The University of Richmond is embracing Danish culture Nov. 13-17 in celebration of International Education Week. UR is incorporating “hygge,” the Danish concept of finding pleasure in small things. The Ambassador of Denmark to the United States, Lars Gert Lose, will visit Richmond for the first time on Nov. 15 to participate in campus events.

The Danes have long been recognized as one of the happiest people on the planet, all while being leaders in innovation and business around the globe.

“The UR community is fundamentally international in 2017, the 30th anniversary of our global engagement,” said Martha Merritt, dean of International Education. “We thought it would be fitting to learn something about another place in a deep and meaningful way. You don’t have to get on a plane and travel to another country.”

The Institute of International Education ranks the University of Richmond second among leading baccalaureate institutions for the total number of students who study abroad. Students can choose among 80 semester or year-long programs that take them to nearly 70 countries.

The theme for this campus-wide initiative grew from the university’s long-standing relationship with the Danish Institute for Study Abroad (DIS) and the Copenhagen Business School. Since 1998, more than 300 students have studied in Denmark and more than 130 Danes have studied in Richmond.

“Going Danish” also means teaching Danish culture, history and current events in the classroom. Numerous faculty members have committed to incorporating such themes in their lectures, with the assistance of faculty from DIS.

Luminaries will light the way for a scenic cross-campus walk on Nov. 15, which is open to the community and is geared toward all ages. Along the walk, multiple pop-up stations will enable participants to experience Legos, Danish Christmas music and traditions, Hans Christian Andersen fairy tales, interpretations of hygge (including a knitting circle), Legos and Danish-inspired travel. The walk ends at the campus dining center where dinner will feature family recipes of current exchange students from Denmark. See the dining hall website for special dinner rates.

“Hygge is appealing for college campuses today because so many people who work in academia feel stressed and overwhelmed,” Merritt said. “Hygge reminds us to enjoy the small pleasures that can get lost without giving them their due. Thinking Danishly means walking across campus and listening to the leaves rustle instead of rushing to our next appointment.”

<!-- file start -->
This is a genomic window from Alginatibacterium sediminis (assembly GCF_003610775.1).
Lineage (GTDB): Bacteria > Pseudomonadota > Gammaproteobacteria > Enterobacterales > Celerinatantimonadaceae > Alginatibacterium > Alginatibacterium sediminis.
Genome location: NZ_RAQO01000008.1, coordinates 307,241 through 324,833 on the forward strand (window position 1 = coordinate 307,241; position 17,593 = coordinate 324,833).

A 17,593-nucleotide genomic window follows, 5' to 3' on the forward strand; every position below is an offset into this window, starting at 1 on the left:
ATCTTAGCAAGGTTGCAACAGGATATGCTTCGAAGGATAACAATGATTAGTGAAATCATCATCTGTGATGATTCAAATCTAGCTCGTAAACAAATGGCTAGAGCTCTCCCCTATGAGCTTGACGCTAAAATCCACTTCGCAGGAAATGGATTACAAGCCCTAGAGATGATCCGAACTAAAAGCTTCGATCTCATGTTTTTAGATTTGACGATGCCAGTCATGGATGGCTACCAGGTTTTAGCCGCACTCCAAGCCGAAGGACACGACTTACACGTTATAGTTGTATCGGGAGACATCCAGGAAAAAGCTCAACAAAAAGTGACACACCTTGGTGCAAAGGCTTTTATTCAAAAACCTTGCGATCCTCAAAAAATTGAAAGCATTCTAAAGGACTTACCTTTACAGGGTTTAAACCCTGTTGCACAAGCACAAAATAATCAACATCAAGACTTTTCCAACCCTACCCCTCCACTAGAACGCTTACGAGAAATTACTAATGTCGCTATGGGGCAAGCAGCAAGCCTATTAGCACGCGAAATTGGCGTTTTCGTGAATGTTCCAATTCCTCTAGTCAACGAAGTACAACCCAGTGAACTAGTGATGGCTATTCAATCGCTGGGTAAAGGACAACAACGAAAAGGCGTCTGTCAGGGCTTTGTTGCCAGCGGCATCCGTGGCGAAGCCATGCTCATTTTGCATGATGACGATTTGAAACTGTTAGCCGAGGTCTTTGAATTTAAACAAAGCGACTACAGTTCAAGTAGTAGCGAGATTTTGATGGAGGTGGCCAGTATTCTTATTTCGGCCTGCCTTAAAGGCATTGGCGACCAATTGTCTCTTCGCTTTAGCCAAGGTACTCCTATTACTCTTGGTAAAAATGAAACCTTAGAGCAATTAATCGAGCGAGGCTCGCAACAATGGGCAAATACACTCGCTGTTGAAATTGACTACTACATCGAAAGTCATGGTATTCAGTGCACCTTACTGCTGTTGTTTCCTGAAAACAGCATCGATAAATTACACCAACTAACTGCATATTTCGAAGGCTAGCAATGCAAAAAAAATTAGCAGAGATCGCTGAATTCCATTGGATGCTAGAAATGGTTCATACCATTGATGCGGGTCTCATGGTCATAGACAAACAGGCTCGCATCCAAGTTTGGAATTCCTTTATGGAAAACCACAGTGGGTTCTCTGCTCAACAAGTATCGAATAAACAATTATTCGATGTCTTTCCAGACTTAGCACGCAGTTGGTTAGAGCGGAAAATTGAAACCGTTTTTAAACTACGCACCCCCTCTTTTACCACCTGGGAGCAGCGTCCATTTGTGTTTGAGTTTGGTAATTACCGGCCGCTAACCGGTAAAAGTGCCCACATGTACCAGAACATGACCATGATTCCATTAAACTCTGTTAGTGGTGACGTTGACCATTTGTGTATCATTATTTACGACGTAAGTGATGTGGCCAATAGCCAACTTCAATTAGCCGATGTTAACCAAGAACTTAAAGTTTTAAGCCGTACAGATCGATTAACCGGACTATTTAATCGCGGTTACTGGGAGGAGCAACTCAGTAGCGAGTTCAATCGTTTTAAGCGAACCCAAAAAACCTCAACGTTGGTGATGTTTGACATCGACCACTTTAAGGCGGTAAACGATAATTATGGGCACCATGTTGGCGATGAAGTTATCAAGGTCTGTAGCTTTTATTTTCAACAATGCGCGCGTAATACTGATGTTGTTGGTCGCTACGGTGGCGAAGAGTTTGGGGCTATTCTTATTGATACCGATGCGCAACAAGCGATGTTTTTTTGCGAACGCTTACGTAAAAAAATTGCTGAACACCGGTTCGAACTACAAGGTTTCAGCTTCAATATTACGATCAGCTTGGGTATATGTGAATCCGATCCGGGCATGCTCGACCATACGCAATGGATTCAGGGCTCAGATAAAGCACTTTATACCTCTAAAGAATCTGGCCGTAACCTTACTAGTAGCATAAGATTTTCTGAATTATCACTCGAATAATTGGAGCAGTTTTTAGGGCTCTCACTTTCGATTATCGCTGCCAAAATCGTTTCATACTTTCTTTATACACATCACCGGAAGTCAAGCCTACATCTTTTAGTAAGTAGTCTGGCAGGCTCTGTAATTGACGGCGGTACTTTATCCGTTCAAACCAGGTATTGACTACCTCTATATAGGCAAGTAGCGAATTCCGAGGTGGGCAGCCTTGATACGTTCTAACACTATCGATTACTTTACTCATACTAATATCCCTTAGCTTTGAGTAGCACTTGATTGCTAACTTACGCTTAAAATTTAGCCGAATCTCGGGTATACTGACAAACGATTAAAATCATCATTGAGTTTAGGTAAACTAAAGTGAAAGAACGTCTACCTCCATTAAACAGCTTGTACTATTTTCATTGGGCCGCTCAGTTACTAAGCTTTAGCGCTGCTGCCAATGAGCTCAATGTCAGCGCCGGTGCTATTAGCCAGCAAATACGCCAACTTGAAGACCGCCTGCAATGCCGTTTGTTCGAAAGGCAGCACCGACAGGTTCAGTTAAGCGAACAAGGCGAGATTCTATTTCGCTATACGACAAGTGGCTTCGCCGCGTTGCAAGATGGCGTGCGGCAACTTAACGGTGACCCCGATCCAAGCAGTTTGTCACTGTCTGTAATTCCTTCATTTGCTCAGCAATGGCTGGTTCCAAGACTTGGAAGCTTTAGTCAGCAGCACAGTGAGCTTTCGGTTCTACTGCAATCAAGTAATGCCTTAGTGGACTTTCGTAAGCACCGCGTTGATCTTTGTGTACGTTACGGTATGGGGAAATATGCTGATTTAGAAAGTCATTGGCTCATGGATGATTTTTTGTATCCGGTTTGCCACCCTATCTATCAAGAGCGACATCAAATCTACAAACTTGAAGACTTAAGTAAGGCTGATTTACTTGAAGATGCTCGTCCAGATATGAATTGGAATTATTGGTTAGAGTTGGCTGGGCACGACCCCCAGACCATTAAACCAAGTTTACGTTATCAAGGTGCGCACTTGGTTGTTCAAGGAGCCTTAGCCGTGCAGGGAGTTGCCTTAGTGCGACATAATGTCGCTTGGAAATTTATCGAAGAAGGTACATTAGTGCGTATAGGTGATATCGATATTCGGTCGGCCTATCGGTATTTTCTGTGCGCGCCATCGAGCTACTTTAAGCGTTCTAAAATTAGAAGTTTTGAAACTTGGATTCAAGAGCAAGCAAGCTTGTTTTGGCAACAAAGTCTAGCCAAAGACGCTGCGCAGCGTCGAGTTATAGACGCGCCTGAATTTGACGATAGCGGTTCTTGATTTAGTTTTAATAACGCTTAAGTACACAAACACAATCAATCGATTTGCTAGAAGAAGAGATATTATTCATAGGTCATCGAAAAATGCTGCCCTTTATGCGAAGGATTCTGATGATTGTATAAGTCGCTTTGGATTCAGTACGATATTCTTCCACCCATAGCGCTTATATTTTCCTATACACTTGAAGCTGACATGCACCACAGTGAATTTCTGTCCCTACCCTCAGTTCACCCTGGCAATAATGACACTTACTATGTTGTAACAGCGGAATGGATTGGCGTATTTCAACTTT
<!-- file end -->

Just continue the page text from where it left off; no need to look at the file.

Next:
Follow UR on Twitter and Instagram @urichmond and engage with the Danish initiative by using #URGoesDanish.

The full slate of events includes:
Sock Walk & Danish Breakfast
Monday, Nov .13
10-11:30 a.m.
Campus members are encouraged to wear colorful socks and join UR President Ronald A. Crutcher and Provost Jeffrey Legro on a walk across campus to hear from UR students currently studying in Copenhagen and Danish students currently residing in Richmond. 

Sus-DANE-ability Challenge
Nov. 13 – Nov. 17
To help the community live Danishly, this one-week challenge encourages people to adopt behaviors that have a positive personal and environmental impact. Each action earns points and the three competitors with the highest number of points will win Denmark-inspired prizes. Share experiences online by using #URGoesDanish. 

Discussion: "Happiness and Business in Denmark"
Tuesday, Nov. 14
12-1:15 p.m., International Center Commons
Interview with Dr. Søren Bregenholt, corporate vice president of the Danish company Novo Nordisk, which is ranked as one of the the world’s most sustainable and best companies to work for. 

Candle-lit Campus Walk
Wednesday, Nov. 15
5-7 p.m.
Danish Ambassador Lars Gert Lose and others will participate in a campus walk featuring pop-up stations incorporating Danish culture, innovation, and influence. The public is invited to the walk and a Danish dinner in the Heilman Dining Center, featuring family recipes of current exchange students from Denmark. See the dining hall website for special dinner rates.

Film: “The Infinite Happiness”
Friday, Nov. 17
7-9:30 p.m., Robins School of Business, Ukrop Auditorium
This film features the giant “8 House,” a contemporary housing development in Copenhagen considered to be a new model of success in Denmark. The filmmakers explore the social experiment and the capability of architectural design to provide collective happiness.

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Dean and Carole M. Weinstein Chair of International Education